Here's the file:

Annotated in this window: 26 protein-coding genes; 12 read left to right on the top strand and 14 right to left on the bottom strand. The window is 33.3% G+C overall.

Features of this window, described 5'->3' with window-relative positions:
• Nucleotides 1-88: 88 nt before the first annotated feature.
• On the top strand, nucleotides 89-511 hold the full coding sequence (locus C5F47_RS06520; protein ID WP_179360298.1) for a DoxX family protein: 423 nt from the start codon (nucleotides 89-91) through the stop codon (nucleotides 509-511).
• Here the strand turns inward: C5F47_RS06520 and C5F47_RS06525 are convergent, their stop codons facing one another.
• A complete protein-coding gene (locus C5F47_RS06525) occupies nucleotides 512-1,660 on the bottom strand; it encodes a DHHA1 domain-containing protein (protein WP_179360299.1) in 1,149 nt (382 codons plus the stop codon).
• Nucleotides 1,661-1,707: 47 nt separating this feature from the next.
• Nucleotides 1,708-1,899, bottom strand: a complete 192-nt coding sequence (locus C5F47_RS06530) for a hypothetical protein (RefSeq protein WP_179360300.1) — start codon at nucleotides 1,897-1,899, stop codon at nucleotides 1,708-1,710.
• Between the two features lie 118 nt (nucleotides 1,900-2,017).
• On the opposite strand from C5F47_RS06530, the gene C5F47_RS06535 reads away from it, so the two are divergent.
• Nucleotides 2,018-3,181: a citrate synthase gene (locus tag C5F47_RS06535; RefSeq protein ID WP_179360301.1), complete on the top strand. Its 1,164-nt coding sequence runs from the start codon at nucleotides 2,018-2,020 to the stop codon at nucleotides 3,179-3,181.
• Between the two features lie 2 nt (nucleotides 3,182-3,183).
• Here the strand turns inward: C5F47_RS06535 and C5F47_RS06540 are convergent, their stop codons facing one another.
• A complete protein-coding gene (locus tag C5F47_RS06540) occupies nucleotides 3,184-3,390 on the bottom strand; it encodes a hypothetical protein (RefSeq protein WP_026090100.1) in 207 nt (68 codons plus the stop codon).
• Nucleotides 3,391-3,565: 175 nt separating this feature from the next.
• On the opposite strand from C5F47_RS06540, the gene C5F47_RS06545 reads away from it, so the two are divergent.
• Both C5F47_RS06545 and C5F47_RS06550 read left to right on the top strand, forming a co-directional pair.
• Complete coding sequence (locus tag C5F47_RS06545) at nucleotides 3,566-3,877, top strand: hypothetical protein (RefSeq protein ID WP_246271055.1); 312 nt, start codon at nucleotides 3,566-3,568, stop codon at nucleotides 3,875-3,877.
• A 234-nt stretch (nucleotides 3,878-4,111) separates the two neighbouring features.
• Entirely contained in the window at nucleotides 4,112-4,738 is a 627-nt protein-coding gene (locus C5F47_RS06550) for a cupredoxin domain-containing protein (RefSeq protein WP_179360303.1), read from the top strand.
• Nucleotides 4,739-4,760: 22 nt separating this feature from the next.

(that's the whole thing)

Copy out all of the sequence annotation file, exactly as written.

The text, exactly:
Annotated in this window: 26 protein-coding genes; 12 read left to right on the top strand and 14 right to left on the bottom strand. The window is 33.3% G+C overall.

Features of this window, described 5'->3' with window-relative positions:
• Nucleotides 1-88: 88 nt before the first annotated feature.
• On the top strand, nucleotides 89-511 hold the full coding sequence (locus C5F47_RS06520; protein ID WP_179360298.1) for a DoxX family protein: 423 nt from the start codon (nucleotides 89-91) through the stop codon (nucleotides 509-511).
• Here the strand turns inward: C5F47_RS06520 and C5F47_RS06525 are convergent, their stop codons facing one another.
• A complete protein-coding gene (locus C5F47_RS06525) occupies nucleotides 512-1,660 on the bottom strand; it encodes a DHHA1 domain-containing protein (protein WP_179360299.1) in 1,149 nt (382 codons plus the stop codon).
• Nucleotides 1,661-1,707: 47 nt separating this feature from the next.
• Nucleotides 1,708-1,899, bottom strand: a complete 192-nt coding sequence (locus C5F47_RS06530) for a hypothetical protein (RefSeq protein WP_179360300.1) — start codon at nucleotides 1,897-1,899, stop codon at nucleotides 1,708-1,710.
• Between the two features lie 118 nt (nucleotides 1,900-2,017).
• On the opposite strand from C5F47_RS06530, the gene C5F47_RS06535 reads away from it, so the two are divergent.
• Nucleotides 2,018-3,181: a citrate synthase gene (locus tag C5F47_RS06535; RefSeq protein ID WP_179360301.1), complete on the top strand. Its 1,164-nt coding sequence runs from the start codon at nucleotides 2,018-2,020 to the stop codon at nucleotides 3,179-3,181.
• Between the two features lie 2 nt (nucleotides 3,182-3,183).
• Here the strand turns inward: C5F47_RS06535 and C5F47_RS06540 are convergent, their stop codons facing one another.
• A complete protein-coding gene (locus tag C5F47_RS06540) occupies nucleotides 3,184-3,390 on the bottom strand; it encodes a hypothetical protein (RefSeq protein WP_026090100.1) in 207 nt (68 codons plus the stop codon).
• Nucleotides 3,391-3,565: 175 nt separating this feature from the next.
• On the opposite strand from C5F47_RS06540, the gene C5F47_RS06545 reads away from it, so the two are divergent.
• Both C5F47_RS06545 and C5F47_RS06550 read left to right on the top strand, forming a co-directional pair.
• Complete coding sequence (locus tag C5F47_RS06545) at nucleotides 3,566-3,877, top strand: hypothetical protein (RefSeq protein ID WP_246271055.1); 312 nt, start codon at nucleotides 3,566-3,568, stop codon at nucleotides 3,875-3,877.
• A 234-nt stretch (nucleotides 3,878-4,111) separates the two neighbouring features.
• Entirely contained in the window at nucleotides 4,112-4,738 is a 627-nt protein-coding gene (locus C5F47_RS06550) for a cupredoxin domain-containing protein (RefSeq protein WP_179360303.1), read from the top strand.
• Nucleotides 4,739-4,760: 22 nt separating this feature from the next.